1995 Jan 7 Epiphany (Prison Writings)

1995 Jan 7 Epiphany (Prison Writings)


There is a few days lag between my mailing the text of my bulletin letters to St. Patrick’s and Sharon’s able editing hands and your reading them. So, as I write this week’s bulletin letter, you will have already celebrated Christmas, while I am looking forward to its coming. I can only write about the Christmas I am looking forward to.

I have good reason to be looking forward to our Christmas celebrations here at Yankton. We will be celebrating a 7 p.m. Christmas Eve mass Saturday night. Twenty nuns from Mt. Marty College from across town are coming to form a special Christmas choir for the mass. This is something they have been doing every Christmas Eve since the Federal Prison Camp came to Yankton. As a special treat for me, Fr. Kayser is going to let me vest and concelebrate the mass alongside him at the altar. {Something I have not been permitted to do up till now.)

There will also be an Ecumenical Christmas Eve Candlelight service at 11 p.m. for the rest of the camp. Rev. Bailey will be the celebrant and has asked me to do one of the scripture readings, a sign of the ecumenical spirit of the service. So my Christmas Eve here at Yankton should be joyous and memorable.  Still, down deep I’d rather be back in Council Bluffs at St. Patrick’s celebrating mass with all of you in our newly remodeled sanctuary. I’d like to be free to travel to Des Moines on Dec. 26th to celebrate the Cordaro Family Christmas at my brother Rick’s home, surrounded by immediate family, gathered around a nicely decorated Christmas tree laden with lots of beautifully wrapped gifts ready to be opened. And, of course, have my fill of my favorite Italian dishes.

Instead I will be here celebrating the Lord’s birthday with a bunch of strange men, in a cold and colorless institutional setting in which everyone I’ll be celebrating with would prefer not to be here. Most of the men here are also far away from their families and loved ones this Christmas season, being here against their will. I know my disappointment of not being home this Christmas doesn’t even come close to their disappointment and sadness. For most of these guys, this will not be the first Christmas they have had to celebrate in captivity, nor will it be their last.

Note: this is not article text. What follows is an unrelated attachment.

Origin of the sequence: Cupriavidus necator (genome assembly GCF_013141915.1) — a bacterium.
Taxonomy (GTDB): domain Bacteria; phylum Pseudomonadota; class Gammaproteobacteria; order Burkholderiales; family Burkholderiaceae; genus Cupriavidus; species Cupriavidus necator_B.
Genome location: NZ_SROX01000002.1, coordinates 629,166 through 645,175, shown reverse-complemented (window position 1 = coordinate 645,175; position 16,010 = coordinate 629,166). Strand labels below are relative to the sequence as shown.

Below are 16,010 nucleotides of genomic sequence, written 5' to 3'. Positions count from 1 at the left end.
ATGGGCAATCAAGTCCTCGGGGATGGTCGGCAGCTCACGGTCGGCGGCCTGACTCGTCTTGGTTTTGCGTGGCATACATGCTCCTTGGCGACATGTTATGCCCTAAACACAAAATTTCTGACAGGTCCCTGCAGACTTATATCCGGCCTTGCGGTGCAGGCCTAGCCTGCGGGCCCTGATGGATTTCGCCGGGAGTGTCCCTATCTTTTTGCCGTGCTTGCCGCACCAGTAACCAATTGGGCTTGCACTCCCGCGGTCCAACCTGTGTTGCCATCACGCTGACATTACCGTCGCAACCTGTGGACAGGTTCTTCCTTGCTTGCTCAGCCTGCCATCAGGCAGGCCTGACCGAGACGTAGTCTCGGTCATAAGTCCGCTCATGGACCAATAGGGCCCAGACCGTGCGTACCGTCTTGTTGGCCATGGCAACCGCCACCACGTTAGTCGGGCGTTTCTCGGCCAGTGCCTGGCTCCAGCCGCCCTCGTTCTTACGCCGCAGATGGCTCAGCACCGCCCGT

And I bet there are people at St. Patrick’s who are disappointed I am not with them this Christmas, some even resentful that I’ve been allowed to neglect my parish duties by ‘putting myself’ in this situation in the first place. My ‘Resistance Ways’ have always earned me mixed reviews from friends and foes alike.

Yet, despite the mixed review and my own feelings, I do sense down deep where the Spirit makes known God’s ways, that I am where I am supposed to be this Christmas. For what I had hoped would happen before I got sentenced seems to be taking place. I am developing a kind of ‘in-house’ prison ministry.

Most of the men in this camp now know that I am a Catholic priest. They also know why I am here. For many, my mere presence as one of them is a shot in the arm, a spiritual boost. It is as if my being here, a convicted lawbreaker like themselves, helps to ease the pain and stigma of being here. It also confirms that locking up larger and larger numbers of people like themselves for longer and longer sentences is crazy. It hurts the whole society, it ruins families and it wastes human and material resources for no apparent social good. They know that I support them in these convictions. They see in me somebody from the Church who really cares and understands their situation, someone who is willing to stand with them and take their side.

On a day-to-day basis, I have plenty of opportunities for one-on-one priestly ministry. Not a day goes by that I don’t hear a personal story, console a troubled spirit, or am asked to pray for a family problem. Some of my best priestly ministry is done in these settings.  I guess in some ways this may be one of my best Christmases. Away from the hustle and bustle of Christmas shopping, programs, special events, and parties that mark my Christmases on the outside, here at Club Fed Yankton there is just enough poverty of setting, longing for liberation, and searching of troubled spirits to make room for the birth of the Lord. And why not? It was into just such a setting that the Christ child found space to be born some 1,994 years ago. Christmas blessings.

Fr. Frank



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